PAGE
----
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India singled out as US outsourcing debate hots up

Sep 10, 2008 09:12 PM IST India India

Minneapolis: The rupee's slide spells good news for Indian tech majors, but statements from Democrats in the US may leave them worried. At the recent Democratic Convention in Denver, former Virginia Governor Mark Warner singled India out as the destination of jobs outsourced from America.

And the Democrats have stepped up the rhetoric on this issue

An important part of the Democratic Party's platform under Barack Obama reiterated during their recent convention in Denver that they would like to generate jobs that stay in America and cannot be outsourced.

However, Republican supporters of John McCain warn that economic ties with India could suffer under this agenda.

Republicans in Minneapolis for their Convention have pointed out that the Republican agenda, with its focus on free trade, favors india. But labor union and Democratic supporters insist the talk against outsourcing is mainly targeted at manufacturing, not the kind of hi-tech jobs currently going to India.

US Commerce Secretary, Carlos Gutierrez says, "Our trading relationship with India has grown substantially over the last few years. We need to keep that going. It would be bad for the US and bad for the world if the US were to isolate itself economically. And that's one area where there is a significant policy difference between Senator McCain and his opponent."

American labor unions like AFL-CIO in Minnesota are actively working to elect Obama and can be expected to gain more clout with a Democrat in the White House. But union members say their main grouse is not against India.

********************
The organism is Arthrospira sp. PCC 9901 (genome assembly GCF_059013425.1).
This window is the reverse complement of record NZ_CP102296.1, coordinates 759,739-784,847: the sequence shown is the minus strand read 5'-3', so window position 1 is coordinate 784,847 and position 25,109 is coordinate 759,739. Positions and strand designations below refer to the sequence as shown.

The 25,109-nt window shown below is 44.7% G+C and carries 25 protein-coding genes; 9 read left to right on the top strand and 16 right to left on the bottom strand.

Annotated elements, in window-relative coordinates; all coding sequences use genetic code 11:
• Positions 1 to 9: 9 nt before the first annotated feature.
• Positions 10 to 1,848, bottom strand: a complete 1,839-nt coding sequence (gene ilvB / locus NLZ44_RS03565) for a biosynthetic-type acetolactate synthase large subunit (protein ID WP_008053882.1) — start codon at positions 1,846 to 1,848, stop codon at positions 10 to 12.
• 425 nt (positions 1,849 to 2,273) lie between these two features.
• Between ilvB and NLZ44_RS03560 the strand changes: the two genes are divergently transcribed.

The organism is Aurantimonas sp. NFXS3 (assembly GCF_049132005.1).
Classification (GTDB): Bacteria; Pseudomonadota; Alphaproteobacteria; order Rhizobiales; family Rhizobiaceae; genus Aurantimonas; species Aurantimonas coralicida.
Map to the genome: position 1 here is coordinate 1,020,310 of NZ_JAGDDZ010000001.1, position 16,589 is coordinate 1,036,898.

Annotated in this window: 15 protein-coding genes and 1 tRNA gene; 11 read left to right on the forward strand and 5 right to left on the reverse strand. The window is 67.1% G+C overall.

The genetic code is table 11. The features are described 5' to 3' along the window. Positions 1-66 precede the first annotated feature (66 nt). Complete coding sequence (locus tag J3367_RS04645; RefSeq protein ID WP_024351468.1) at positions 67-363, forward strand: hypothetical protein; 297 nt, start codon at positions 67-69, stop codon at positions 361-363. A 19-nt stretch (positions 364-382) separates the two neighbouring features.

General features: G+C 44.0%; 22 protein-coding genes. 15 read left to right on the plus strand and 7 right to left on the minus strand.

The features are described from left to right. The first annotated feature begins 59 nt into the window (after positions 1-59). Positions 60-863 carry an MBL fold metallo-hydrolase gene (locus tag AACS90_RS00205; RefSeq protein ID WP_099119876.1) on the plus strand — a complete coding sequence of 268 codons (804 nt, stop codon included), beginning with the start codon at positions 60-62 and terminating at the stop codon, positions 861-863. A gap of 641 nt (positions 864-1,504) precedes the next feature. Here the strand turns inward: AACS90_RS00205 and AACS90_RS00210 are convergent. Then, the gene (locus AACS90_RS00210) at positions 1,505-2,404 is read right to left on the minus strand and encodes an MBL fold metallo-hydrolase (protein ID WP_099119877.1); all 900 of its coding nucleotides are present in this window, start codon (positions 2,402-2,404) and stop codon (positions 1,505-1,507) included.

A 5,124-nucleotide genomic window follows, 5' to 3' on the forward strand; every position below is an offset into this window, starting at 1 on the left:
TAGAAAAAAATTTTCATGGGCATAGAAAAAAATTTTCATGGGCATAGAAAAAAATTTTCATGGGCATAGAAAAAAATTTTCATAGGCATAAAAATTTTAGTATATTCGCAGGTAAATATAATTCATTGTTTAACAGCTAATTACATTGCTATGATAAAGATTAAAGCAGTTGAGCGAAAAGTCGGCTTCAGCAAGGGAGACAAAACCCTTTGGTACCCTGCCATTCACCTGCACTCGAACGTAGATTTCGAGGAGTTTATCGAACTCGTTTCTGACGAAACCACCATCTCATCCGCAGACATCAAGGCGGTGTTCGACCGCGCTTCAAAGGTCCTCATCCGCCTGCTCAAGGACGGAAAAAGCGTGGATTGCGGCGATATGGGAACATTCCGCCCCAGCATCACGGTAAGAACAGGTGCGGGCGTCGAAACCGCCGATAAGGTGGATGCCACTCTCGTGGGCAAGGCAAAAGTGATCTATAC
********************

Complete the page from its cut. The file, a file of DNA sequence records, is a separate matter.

AFL-CIO's Diane O' Brien says, "I can speak for Minnesota where we've lost over 50,000 jobs in less than eight years to outsourcing. But most of those jobs have actually been outsourced to countries other than India. Nor do I feel that India is being unfairly targeted."

The Democrats' rhetoric against outsourcing puts Indian-American Democrats like Rakesh Sharma, a Minnesota business owner with operations in both countries, in an awkward position. But he believes outsourcing of hi-tech jobs to India will continue.

Rakesh Sharma who is the Chairman and CTO of RadScribe says, "These days people understand about outsourcing to India and so forth, but the fact is that a lot of hi-quality resources that are available in India are not available over here and at the price they are available in India. So I'm not that concerned. I'm a Democrat, I'm going to vote Democrat, I'm not worried."

The most visible signs of outsourcing are to be found in the manufacturing sector, where shuttered factories and laid off workers tend to raise passions. India is not a big beneficiary of this trend.

But the political rhetoric, mostly from Democrats, is singling out India as a major destination for outsourcing, perhaps because the more high-profile, high-paying jobs are going there.

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